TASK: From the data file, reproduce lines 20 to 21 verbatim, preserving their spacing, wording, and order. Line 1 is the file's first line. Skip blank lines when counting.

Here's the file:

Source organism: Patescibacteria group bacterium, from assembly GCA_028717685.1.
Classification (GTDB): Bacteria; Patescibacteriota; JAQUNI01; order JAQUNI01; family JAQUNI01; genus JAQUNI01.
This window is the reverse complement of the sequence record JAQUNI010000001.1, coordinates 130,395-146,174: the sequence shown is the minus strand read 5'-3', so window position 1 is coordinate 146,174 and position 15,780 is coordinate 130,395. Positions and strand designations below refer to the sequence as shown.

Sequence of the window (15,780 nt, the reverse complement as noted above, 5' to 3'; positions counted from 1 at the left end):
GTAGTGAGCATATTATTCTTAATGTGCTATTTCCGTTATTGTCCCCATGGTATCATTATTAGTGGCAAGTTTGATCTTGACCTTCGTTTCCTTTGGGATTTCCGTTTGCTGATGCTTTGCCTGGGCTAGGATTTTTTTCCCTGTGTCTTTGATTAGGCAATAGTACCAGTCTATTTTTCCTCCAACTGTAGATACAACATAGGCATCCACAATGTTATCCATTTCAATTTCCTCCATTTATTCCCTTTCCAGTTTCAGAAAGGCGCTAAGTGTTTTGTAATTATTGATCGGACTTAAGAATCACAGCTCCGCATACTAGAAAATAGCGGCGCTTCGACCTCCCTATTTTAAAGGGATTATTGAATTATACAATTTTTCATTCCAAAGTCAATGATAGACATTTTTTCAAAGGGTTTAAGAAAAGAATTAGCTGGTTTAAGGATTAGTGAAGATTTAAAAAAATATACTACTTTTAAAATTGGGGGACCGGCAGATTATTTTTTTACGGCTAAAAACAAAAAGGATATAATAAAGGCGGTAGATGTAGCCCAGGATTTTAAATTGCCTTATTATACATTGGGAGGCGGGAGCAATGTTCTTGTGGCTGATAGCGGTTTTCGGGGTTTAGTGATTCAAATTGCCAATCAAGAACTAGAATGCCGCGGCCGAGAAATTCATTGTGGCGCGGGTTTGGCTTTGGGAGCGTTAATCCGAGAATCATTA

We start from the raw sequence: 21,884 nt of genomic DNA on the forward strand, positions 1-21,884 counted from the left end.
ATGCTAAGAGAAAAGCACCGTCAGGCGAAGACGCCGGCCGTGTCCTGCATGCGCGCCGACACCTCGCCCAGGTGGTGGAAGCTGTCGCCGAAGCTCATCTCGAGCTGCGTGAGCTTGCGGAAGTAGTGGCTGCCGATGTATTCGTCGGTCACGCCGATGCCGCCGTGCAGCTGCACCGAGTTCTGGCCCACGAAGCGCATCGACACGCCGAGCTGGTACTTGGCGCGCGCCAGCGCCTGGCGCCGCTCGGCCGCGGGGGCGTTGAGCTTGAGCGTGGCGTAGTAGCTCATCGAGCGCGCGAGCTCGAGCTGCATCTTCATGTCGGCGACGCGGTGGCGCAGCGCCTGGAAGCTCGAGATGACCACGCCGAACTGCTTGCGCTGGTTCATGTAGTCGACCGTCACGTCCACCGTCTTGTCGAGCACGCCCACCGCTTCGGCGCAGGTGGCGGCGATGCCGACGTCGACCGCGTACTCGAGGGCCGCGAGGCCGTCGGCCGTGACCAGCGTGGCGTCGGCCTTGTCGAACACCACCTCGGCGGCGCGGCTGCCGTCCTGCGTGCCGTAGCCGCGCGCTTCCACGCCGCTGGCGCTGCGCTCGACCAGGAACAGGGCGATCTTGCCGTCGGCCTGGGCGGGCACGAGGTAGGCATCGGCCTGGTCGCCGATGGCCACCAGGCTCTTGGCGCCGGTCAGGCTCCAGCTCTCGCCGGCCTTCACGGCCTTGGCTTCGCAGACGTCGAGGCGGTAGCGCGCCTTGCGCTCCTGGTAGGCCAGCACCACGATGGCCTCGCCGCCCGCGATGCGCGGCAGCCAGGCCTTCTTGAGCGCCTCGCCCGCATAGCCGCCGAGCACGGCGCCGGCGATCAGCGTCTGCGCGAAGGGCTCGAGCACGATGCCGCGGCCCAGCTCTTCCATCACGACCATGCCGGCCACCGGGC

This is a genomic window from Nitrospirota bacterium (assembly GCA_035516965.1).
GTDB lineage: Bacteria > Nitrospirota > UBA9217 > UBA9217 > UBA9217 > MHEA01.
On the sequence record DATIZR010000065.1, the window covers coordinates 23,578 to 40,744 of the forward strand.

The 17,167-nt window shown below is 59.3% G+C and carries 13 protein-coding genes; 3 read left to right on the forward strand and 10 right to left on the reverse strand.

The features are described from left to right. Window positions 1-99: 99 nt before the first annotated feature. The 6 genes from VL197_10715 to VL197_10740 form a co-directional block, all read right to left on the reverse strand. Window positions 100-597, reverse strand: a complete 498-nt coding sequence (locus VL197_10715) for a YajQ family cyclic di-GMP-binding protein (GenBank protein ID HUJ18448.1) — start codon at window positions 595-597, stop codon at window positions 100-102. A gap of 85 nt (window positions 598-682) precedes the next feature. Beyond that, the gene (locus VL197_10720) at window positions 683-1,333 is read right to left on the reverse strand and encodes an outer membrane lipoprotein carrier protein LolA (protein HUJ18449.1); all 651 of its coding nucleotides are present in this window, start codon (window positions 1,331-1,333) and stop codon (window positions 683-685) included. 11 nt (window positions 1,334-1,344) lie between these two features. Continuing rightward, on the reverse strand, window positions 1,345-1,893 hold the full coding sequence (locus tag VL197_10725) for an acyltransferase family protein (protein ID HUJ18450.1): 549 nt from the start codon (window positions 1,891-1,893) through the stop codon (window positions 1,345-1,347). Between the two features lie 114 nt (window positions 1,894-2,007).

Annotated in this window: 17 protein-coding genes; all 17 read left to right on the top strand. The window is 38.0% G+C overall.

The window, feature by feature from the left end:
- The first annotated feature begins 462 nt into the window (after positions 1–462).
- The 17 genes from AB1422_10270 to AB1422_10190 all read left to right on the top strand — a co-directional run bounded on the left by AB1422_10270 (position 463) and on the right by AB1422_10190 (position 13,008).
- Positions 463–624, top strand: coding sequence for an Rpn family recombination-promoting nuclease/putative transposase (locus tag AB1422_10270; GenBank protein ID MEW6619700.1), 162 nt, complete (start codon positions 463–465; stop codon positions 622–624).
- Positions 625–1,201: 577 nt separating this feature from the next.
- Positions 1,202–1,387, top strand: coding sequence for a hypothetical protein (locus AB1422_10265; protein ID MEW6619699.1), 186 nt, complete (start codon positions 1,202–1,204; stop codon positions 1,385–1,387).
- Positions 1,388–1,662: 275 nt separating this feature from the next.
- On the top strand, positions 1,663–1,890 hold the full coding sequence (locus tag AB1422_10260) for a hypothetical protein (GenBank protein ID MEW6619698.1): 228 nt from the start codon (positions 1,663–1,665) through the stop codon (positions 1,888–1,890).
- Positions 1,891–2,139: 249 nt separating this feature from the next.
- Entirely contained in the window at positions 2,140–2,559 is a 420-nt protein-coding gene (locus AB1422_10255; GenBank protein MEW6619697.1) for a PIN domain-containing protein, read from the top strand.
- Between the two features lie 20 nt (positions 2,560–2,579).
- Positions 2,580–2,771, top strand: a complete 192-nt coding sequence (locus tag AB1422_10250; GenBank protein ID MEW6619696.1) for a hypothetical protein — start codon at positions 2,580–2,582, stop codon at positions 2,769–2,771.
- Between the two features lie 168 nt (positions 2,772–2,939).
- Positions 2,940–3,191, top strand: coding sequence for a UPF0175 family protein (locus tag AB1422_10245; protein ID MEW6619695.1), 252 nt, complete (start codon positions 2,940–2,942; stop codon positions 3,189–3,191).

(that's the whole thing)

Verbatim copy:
- Positions 1,388–1,662: 275 nt separating this feature from the next.
- On the top strand, positions 1,663–1,890 hold the full coding sequence (locus tag AB1422_10260) for a hypothetical protein (GenBank protein ID MEW6619698.1): 228 nt from the start codon (positions 1,663–1,665) through the stop codon (positions 1,888–1,890).